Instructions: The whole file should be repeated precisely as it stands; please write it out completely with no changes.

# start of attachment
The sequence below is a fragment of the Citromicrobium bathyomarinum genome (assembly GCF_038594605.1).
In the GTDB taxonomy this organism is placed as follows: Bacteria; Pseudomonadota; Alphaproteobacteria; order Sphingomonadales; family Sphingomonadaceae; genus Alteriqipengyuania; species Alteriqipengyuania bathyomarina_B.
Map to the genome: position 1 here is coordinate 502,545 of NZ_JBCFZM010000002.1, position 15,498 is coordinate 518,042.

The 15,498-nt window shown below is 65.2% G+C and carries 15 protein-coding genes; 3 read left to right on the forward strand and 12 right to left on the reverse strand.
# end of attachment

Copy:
The sequence below is a fragment of the Citromicrobium bathyomarinum genome (assembly GCF_038594605.1).
In the GTDB taxonomy this organism is placed as follows: Bacteria; Pseudomonadota; Alphaproteobacteria; order Sphingomonadales; family Sphingomonadaceae; genus Alteriqipengyuania; species Alteriqipengyuania bathyomarina_B.
Map to the genome: position 1 here is coordinate 502,545 of NZ_JBCFZM010000002.1, position 15,498 is coordinate 518,042.

The 15,498-nt window shown below is 65.2% G+C and carries 15 protein-coding genes; 3 read left to right on the forward strand and 12 right to left on the reverse strand.